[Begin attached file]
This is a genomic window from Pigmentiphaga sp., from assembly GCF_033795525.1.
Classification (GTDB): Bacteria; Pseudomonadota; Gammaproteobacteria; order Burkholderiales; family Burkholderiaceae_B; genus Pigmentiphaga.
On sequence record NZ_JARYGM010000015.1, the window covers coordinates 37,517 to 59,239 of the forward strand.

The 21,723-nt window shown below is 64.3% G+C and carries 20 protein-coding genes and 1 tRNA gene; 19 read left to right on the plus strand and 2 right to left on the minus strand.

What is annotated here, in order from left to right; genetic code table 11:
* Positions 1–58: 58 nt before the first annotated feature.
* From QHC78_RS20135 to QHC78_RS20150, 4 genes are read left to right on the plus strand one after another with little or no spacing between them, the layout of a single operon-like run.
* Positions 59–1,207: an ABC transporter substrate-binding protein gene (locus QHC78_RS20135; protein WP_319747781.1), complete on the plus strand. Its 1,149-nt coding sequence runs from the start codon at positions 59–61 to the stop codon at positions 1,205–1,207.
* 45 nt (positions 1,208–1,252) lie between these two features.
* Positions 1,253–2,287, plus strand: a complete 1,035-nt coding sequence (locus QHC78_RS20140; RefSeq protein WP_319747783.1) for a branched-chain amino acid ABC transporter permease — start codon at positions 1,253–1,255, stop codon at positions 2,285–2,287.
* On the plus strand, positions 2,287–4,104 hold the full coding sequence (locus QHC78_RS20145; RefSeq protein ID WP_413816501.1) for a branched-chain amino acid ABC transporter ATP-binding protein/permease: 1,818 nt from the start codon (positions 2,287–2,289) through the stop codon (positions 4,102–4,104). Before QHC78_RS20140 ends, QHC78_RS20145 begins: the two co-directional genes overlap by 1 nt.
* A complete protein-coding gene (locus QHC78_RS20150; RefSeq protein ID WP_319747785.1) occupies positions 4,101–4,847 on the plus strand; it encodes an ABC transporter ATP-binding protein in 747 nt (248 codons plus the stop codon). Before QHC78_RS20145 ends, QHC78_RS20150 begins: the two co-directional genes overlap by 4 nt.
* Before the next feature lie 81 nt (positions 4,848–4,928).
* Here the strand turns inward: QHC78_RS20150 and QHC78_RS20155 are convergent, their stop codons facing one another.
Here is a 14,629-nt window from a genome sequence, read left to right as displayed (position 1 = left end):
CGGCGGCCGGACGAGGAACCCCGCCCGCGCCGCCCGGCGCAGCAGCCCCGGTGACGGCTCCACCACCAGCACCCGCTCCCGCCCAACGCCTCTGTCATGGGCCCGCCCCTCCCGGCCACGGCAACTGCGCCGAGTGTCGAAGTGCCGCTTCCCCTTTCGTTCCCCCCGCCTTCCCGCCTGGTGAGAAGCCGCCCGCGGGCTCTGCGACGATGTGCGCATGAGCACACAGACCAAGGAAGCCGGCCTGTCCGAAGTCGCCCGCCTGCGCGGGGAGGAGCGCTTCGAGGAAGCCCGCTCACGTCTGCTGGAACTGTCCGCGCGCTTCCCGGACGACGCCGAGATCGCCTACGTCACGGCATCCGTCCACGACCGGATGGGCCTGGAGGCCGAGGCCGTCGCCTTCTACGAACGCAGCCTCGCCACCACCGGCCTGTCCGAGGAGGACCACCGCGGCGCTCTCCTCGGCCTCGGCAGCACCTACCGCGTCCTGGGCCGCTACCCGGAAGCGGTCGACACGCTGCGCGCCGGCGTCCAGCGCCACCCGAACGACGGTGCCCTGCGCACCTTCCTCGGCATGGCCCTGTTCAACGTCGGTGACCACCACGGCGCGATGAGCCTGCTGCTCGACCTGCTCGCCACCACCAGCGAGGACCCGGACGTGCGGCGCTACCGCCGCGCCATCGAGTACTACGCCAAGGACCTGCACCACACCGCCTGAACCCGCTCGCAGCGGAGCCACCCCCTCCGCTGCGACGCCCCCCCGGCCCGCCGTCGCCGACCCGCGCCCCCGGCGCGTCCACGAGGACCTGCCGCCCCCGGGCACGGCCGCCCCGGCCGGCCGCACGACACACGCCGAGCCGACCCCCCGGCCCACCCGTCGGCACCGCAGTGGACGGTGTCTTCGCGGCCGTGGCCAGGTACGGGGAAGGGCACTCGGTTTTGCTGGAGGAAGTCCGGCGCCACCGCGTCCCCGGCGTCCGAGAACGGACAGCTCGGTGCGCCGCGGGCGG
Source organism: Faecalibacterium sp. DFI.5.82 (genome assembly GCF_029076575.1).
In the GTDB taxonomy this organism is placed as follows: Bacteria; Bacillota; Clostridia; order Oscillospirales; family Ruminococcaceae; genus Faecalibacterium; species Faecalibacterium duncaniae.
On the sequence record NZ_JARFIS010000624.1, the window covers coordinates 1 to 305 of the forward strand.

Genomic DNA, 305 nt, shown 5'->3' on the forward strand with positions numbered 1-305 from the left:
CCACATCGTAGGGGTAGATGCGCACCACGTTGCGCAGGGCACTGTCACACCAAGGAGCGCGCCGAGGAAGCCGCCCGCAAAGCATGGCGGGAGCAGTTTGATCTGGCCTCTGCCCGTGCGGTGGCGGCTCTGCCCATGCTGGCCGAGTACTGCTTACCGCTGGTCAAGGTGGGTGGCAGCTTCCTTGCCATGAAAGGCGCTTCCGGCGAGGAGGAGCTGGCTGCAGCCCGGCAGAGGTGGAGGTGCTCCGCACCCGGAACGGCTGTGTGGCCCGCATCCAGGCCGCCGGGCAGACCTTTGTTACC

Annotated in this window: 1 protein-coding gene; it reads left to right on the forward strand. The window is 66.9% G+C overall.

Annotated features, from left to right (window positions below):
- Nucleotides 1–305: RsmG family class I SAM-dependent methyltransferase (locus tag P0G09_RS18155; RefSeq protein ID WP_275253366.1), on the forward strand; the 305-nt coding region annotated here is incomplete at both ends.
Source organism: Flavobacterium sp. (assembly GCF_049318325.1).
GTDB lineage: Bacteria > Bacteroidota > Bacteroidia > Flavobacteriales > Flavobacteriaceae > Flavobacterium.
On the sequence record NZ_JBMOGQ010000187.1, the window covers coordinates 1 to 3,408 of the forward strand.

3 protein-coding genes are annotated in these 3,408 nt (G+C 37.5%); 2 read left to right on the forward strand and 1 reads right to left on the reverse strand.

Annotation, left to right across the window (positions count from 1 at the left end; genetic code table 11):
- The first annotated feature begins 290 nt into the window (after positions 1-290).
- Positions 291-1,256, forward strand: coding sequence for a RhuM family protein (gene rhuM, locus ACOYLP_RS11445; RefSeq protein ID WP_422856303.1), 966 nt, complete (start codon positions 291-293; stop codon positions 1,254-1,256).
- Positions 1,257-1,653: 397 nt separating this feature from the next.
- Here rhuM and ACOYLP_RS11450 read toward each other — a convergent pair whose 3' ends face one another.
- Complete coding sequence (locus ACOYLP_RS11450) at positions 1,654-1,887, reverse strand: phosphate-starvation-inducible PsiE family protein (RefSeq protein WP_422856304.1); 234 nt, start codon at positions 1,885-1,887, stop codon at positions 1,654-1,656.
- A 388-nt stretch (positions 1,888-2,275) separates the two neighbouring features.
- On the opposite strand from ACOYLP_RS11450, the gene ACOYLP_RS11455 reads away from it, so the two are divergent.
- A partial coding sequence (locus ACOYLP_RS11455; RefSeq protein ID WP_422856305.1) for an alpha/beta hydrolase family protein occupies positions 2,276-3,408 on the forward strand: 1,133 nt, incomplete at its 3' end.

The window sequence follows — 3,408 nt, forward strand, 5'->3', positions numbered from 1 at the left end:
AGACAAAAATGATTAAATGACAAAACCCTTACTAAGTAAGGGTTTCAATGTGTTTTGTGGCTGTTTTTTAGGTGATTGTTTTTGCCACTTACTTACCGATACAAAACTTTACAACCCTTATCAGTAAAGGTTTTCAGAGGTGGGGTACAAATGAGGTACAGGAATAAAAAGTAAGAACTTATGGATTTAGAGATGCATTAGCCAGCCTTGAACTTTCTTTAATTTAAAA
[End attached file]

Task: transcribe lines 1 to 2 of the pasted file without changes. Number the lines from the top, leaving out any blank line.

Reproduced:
This is a genomic window from Pigmentiphaga sp., from assembly GCF_033795525.1.
Classification (GTDB): Bacteria; Pseudomonadota; Gammaproteobacteria; order Burkholderiales; family Burkholderiaceae_B; genus Pigmentiphaga.